A black hole is a certain region in space that exhibits extremely powerful gravitational field to the point that even light cannot escape from its gravitational force. A seemingly direct consequence of the nature of a black hole is that if a particle happens to be sucked into it, any information about the particle would be lost as retrieving such information seems impossible.
What is fundamentally interesting about this problem is that retrieving information from a black hole seems impossible as far as we are concerned, yet based on two principles of quantum physics - Quantum determinism and Reversibility - information must always be preserved. These two conditions seem to contradict each other, leading to the well known black hole information paradox.
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The problem of retrieving information from a black hole has bugged physicists for so many years now, with many theories being put forward as to how we can tackle this problem. One of the latest of such theories was published earlier this year by researchers from Cornell University.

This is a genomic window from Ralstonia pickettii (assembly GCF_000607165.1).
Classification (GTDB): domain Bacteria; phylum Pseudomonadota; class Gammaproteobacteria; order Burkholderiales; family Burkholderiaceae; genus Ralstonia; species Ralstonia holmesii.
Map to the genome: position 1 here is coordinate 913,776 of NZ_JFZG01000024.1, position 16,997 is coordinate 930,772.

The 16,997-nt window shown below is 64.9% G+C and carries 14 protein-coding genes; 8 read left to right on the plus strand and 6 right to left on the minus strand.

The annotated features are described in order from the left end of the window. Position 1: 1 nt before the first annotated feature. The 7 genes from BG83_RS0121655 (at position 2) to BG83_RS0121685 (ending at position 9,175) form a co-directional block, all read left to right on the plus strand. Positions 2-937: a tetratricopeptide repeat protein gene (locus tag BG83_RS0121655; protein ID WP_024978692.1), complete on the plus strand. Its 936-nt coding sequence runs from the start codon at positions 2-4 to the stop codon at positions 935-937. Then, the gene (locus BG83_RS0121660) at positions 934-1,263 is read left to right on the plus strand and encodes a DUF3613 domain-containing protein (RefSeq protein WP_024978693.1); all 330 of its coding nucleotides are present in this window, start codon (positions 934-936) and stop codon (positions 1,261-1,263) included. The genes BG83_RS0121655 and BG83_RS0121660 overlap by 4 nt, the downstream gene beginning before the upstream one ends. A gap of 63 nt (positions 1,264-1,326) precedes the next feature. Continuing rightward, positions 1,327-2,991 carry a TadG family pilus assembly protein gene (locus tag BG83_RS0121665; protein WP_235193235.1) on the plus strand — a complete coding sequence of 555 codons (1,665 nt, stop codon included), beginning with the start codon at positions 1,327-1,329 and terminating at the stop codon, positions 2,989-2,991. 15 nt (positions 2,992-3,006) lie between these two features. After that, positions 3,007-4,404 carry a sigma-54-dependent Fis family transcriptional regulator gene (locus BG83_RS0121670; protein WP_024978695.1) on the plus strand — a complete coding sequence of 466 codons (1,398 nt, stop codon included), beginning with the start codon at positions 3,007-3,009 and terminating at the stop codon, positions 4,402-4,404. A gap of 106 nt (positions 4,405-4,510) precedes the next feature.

These researchers found inspiration from a phenomenon known as Quantum entanglement. Quantum entanglement suggests that there are some particles in the universe that happen to be 'linked'. What this means is that if two particles, say A and B, happen to be linked, we cannot describe the state of particle A independent of the state of particle B.
Based on these pieces of information, the researchers suggested that if two particles were quantum entangled, say A and B again, and we send particle A into a black hole, we might be able to get information about the state of particle A by measuring the state of particle B.
Of course this is still a theory but the direct implications of this can easily be seen. Being able to measure information from just one particle might be a stepping stone for even more interesting achievements in this area. But not everyone is quite supportive of the idea so it will be interesting to see whether these researchers can take their work to even greater heights.
More information about this hypothesis can be found in the original paper.